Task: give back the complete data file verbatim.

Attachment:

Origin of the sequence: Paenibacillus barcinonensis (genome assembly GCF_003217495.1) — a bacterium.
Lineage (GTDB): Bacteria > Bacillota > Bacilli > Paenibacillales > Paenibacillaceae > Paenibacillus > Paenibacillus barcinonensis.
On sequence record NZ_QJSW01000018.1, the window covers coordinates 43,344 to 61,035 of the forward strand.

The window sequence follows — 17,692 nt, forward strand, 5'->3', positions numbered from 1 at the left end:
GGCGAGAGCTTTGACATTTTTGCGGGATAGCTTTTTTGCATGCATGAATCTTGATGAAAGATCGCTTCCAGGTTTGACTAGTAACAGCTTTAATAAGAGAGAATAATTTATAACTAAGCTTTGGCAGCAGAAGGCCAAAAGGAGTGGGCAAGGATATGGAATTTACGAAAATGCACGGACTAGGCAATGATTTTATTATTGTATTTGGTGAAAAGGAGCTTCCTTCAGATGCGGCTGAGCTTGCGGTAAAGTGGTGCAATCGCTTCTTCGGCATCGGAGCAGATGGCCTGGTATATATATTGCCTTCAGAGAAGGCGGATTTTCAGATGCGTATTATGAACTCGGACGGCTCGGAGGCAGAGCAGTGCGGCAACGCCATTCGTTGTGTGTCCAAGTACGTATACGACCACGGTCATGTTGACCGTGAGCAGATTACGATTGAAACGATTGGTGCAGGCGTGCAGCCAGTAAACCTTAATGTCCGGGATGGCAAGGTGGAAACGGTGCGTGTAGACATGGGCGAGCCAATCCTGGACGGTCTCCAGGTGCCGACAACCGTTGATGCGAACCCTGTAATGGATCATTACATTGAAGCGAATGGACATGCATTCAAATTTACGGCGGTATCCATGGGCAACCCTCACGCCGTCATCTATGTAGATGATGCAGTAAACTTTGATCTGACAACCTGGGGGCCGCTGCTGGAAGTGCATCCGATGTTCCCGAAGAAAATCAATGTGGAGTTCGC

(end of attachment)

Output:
Origin of the sequence: Paenibacillus barcinonensis (genome assembly GCF_003217495.1) — a bacterium.
Lineage (GTDB): Bacteria > Bacillota > Bacilli > Paenibacillales > Paenibacillaceae > Paenibacillus > Paenibacillus barcinonensis.
On sequence record NZ_QJSW01000018.1, the window covers coordinates 43,344 to 61,035 of the forward strand.

The window sequence follows — 17,692 nt, forward strand, 5'->3', positions numbered from 1 at the left end:
GGCGAGAGCTTTGACATTTTTGCGGGATAGCTTTTTTGCATGCATGAATCTTGATGAAAGATCGCTTCCAGGTTTGACTAGTAACAGCTTTAATAAGAGAGAATAATTTATAACTAAGCTTTGGCAGCAGAAGGCCAAAAGGAGTGGGCAAGGATATGGAATTTACGAAAATGCACGGACTAGGCAATGATTTTATTATTGTATTTGGTGAAAAGGAGCTTCCTTCAGATGCGGCTGAGCTTGCGGTAAAGTGGTGCAATCGCTTCTTCGGCATCGGAGCAGATGGCCTGGTATATATATTGCCTTCAGAGAAGGCGGATTTTCAGATGCGTATTATGAACTCGGACGGCTCGGAGGCAGAGCAGTGCGGCAACGCCATTCGTTGTGTGTCCAAGTACGTATACGACCACGGTCATGTTGACCGTGAGCAGATTACGATTGAAACGATTGGTGCAGGCGTGCAGCCAGTAAACCTTAATGTCCGGGATGGCAAGGTGGAAACGGTGCGTGTAGACATGGGCGAGCCAATCCTGGACGGTCTCCAGGTGCCGACAACCGTTGATGCGAACCCTGTAATGGATCATTACATTGAAGCGAATGGACATGCATTCAAATTTACGGCGGTATCCATGGGCAACCCTCACGCCGTCATCTATGTAGATGATGCAGTAAACTTTGATCTGACAACCTGGGGGCCGCTGCTGGAAGTGCATCCGATGTTCCCGAAGAAAATCAATGTGGAGTTCGC